Pollution, turbidity and water movement hamper seagrass recovery
The Dutch Wadden Sea was once rich in seagrass
Up until 90 years ago, seagrass was a common plant in the Wadden Sea, with the dense seagrass beds offering shelter to a multitude of species. Due to the construction of the Afsluitdijk (the 32-km-long dam that closed off the Zuiderzee in 1932), diseases and poor water quality, the seagrass in the Dutch part of the Wadden Sea has almost completely disappeared. Rijkswaterstaat is responsible for the recovery of eelgrass and is working on an approach to get eelgrass back into the Wadden Sea.
Different threats to seagrass
The analyses of existing data show that the occurrence of seagrass is related to the quality of the water and sediment, such as contaminants, the turbidity of the water and water movement. For the first time, a negative correlation was found between the occurrence of seagrass and levels of the harmful chemical element cadmium in the water. Current concentrations of ammonia and suspended matter may also limit the occurrence of seagrass. Strong currents and waves affect the rooting of seagrass in the mudflats, which means that changes in water movement as a result of climate change will also have an impact on the possibilities for seagrass restoration.
No influence found of Groningen salt marsh management
The researchers also investigated whether management of salt marshes along the coast of Groningen have a positive effect on seagrass recovery. In the management of the salt marshes, the wave action is inhibited by osier dams. Nevertheless, no indications have been found that the current dam maintenance in the salt marshes affects the local development of seagrass. The supply of seeds and plant parts from the largest seagrass field in the Dutch Wadden Sea, just east of the salt marsh works, is thought to play a more important role.
Recommendations for management
The research institutes recommend the following to Rijkswaterstaat to improve the management of seagrass:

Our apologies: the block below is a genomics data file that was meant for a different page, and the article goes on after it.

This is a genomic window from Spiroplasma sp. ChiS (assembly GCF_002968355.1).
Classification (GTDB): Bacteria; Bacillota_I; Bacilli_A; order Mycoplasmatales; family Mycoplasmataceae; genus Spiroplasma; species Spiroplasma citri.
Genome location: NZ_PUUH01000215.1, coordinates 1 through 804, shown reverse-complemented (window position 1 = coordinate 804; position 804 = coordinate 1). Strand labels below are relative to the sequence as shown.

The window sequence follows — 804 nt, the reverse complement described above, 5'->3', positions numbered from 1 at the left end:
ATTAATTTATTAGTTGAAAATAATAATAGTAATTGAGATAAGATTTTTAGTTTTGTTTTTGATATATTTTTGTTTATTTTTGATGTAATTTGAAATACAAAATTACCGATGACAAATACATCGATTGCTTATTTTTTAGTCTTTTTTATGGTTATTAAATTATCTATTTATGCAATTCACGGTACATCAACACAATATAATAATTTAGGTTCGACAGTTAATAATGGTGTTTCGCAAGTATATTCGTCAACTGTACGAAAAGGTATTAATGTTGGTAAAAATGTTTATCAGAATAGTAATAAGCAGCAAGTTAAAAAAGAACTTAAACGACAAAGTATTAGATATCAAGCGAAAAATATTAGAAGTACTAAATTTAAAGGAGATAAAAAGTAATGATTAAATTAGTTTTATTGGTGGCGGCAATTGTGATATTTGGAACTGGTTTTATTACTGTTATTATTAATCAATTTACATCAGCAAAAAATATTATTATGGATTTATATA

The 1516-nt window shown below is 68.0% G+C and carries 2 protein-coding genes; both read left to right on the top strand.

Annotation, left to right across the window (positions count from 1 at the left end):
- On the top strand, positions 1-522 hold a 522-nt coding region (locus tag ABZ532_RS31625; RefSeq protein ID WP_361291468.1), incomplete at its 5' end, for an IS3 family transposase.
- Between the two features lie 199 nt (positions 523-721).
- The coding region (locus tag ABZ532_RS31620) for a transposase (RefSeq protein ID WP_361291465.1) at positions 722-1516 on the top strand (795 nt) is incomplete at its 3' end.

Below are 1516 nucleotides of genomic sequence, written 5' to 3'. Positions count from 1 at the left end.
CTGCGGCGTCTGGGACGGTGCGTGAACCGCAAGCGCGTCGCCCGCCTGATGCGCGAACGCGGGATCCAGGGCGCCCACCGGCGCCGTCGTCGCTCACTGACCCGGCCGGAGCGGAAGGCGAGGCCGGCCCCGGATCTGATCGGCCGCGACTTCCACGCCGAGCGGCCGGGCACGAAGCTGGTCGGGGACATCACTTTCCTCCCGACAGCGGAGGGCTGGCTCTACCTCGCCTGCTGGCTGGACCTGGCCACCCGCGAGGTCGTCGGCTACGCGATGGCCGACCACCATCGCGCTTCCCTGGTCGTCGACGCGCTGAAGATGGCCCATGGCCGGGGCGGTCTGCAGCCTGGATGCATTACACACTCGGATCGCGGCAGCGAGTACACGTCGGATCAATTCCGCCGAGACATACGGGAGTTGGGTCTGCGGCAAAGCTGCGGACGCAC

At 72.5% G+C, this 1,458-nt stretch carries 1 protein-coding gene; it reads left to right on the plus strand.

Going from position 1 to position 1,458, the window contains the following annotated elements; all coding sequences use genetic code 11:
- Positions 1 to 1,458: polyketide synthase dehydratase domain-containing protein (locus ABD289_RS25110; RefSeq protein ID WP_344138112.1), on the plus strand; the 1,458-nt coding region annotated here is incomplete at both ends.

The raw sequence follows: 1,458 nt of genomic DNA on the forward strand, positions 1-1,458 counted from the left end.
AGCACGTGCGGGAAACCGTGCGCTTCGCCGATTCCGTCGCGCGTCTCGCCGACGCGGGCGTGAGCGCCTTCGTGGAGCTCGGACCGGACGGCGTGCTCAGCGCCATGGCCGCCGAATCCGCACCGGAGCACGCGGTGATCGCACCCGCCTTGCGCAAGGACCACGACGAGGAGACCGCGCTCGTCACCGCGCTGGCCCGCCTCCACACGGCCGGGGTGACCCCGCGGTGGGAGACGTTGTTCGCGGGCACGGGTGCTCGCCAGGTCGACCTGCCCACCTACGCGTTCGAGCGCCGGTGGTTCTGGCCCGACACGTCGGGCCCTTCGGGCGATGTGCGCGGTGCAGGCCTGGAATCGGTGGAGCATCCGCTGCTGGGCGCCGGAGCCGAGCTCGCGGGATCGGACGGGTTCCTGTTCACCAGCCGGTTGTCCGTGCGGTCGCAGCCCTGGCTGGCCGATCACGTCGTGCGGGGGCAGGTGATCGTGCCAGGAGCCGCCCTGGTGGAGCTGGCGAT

1. Protect existing seagrass beds as well as possible by focusing measures on the most vulnerable life stages, such as the survival of rhizomes in the winter or the anchoring of the root mat and the density of the plants during summer storms;
2. Monitor relevant environmental factors in existing and former seagrass beds, including the thickness of a sand layer on a substrate of peat or clay;
3. Where relevant, reduce disturbing human activities such as bottom trawling fishing and the concentrations of substances toxic to seagrasses in the water and soil in (potential) seagrass areas;
4. Develop a dynamic and interactive map of current and future seagrass habitats based on a model that takes into account seasons and seagrass seed distribution.
5. Use the results of the model in the assessment of human activities in and around the Wadden Sea.
The research is a follow-up to the opportunity map seagrass (2019) and looks at human influences on seagrass recovery and possible (management) measures that could promote seagrass recovery. The study used monitoring data from Rijkswaterstaat (Rijkswaterstaat Waterinfo). Rijkswaterstaat will use the study as a basis for its seagrass restoration activities in the Wadden Sea.
This is an English translation of the Dutch newsitem by Rijkswaterstaat about the report.